SEMINOLE — After City Council members voted against the construction of an affordable housing complex for disabled residents and veterans during a heated meeting last December, concerned neighbors breathed sighs of relief.
They no longer had to worry about the open land behind their homes being used for low-income housing, or the increase in crime and traffic they claimed would follow.
But now, the project is back on the table — this time, moving forward without the need for a council vote.
The proposed 64-unit housing complex — called Valor Preserve — has been in the works since the Pinellas County Housing Authority acquired the 13.5-acre property at 9575 Seminole Blvd. in 2013. If completed, it will provide housing to residents earning less than 60% of the area’s median income, with more than half of the units designated to give veterans preference.
Typically, developments don’t have to be approved by the City Council. A property owner has the right to build on their land, so long as it complies with the zoning and local codes. When a project is not in compliance, however, developers may seek permission to deviate from the rules of the City Council.
Such was the case for Valor Preserve. And that opened the proposal for public discussion, and ultimately pushback. During the meeting last December, 12 people living near the site spoke out against the development. City Council struck it down with a vote of 5-2.
Then, the developer went back to the drawing board, and reconfigured a plan that didn’t need the City Council’s approval.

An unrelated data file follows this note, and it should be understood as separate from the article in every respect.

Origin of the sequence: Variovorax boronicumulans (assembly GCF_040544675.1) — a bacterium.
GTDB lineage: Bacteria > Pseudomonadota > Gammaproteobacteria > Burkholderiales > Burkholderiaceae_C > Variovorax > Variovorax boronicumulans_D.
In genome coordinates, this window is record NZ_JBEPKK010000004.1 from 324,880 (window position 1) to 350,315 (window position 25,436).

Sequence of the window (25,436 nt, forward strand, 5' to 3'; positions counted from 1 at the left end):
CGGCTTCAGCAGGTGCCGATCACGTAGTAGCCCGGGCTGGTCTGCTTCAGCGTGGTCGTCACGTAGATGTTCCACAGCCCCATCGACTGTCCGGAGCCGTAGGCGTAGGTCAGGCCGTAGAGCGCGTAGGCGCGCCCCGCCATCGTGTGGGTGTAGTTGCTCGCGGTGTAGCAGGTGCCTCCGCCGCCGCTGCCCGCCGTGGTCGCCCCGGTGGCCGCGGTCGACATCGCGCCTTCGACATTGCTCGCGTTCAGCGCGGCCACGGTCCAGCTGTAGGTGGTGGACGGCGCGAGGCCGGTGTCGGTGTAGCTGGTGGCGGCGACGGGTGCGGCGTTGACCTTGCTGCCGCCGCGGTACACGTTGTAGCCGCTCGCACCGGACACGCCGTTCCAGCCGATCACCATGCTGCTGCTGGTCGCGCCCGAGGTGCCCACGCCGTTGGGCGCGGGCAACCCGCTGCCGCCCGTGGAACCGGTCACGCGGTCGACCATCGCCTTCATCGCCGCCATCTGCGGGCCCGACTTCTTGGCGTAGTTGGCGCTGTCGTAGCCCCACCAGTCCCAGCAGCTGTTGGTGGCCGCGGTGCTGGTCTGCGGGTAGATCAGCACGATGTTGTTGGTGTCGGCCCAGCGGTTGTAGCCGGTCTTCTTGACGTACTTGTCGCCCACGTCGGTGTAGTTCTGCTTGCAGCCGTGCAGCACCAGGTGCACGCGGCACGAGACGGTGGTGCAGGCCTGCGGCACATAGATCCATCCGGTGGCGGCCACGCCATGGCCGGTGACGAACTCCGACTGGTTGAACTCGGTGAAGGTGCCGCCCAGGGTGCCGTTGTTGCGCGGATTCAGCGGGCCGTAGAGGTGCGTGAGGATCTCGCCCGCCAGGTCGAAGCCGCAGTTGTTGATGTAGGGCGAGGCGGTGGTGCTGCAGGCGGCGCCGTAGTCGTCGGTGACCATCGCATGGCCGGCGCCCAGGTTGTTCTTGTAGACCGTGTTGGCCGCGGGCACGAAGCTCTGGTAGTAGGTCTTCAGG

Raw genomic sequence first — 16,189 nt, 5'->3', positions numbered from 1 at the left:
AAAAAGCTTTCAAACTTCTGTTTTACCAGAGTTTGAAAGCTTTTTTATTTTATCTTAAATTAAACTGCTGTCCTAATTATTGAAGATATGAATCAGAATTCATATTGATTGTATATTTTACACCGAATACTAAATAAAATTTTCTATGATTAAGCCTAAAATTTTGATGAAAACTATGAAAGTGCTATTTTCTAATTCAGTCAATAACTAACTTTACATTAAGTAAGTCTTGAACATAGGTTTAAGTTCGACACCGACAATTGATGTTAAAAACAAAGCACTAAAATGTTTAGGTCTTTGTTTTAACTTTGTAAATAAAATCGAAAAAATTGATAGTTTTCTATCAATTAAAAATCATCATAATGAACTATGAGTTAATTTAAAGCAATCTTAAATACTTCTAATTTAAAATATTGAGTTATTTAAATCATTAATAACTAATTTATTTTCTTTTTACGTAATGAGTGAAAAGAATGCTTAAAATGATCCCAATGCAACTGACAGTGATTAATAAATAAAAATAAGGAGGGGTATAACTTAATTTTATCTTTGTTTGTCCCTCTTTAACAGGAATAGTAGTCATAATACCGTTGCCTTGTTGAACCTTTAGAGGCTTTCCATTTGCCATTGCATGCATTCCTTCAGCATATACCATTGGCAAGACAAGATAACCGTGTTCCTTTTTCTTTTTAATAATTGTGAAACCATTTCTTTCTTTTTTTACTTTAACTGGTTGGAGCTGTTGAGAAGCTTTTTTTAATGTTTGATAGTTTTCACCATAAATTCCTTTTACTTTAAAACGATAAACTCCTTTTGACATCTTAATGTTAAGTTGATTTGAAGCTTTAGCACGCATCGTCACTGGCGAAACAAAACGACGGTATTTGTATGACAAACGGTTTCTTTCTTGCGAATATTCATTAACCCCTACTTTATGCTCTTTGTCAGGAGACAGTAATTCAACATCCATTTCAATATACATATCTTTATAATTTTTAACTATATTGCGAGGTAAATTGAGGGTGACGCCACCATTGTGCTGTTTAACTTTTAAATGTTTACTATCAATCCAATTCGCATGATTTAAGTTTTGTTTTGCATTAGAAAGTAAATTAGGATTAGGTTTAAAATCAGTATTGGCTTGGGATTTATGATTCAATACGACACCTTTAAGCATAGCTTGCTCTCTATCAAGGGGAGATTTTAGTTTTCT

Norstar Director of Affordable Housing Development Brian Evjen said the new site plans include the same number of units. But Norstar made adjustments to the parking area, added more space between buildings and created greater visibility between the management office and the residential units.
The only remaining conflict came down to the distance between the new construction and a right-of-way that had been in place since 1968 — two years before the City of Seminole was incorporated — and was 25 feet closer than required.
That was the issue brought before the city Board of Adjustments on Monday night. The developer requested permission for development to move forward, regardless because the violation was was minor.
Neighbors in attendance said the development of the property wasn’t minor for them.
“I’m calling upon those present here this evening to reject this project,” one resident, Glen Schultz, told the board during public comment. “I live right on the boundary (of the property). That’s going to be disturbing our years and years of tranquility.”
Community development director Mark Ely told those in attendance that the decision was not about land use and could not be decided based on the public’s feelings. Rather, the board was tasked with addressing the very narrow question posed by the variance request.
“It’s important to recognize that on this case, this is not a question on the site plan, or any of the impacts from the uses,” Ely told the board and those in attendance during Monday’s hearing. “They have the right as a property owner to develop the property.”
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Ely, who conducted research and analysis on the request for the city, recommended the board grant the variance. He has served in his role since 2006 and is set to retire Friday.
Following nearly 45 minutes of discussion, the board took Ely’s recommendation and unanimously approved the variance.
This time it was Evjen and his team who were feeling relief.
“We want to be good neighbors, we want to be transparent about what we’re doing,” Evjen said following the vote. “Hopefully everything will work out.”
Regina Booker, executive director of the Pinellas County Housing Authority, had fewer words.
“We’re elated,” she said.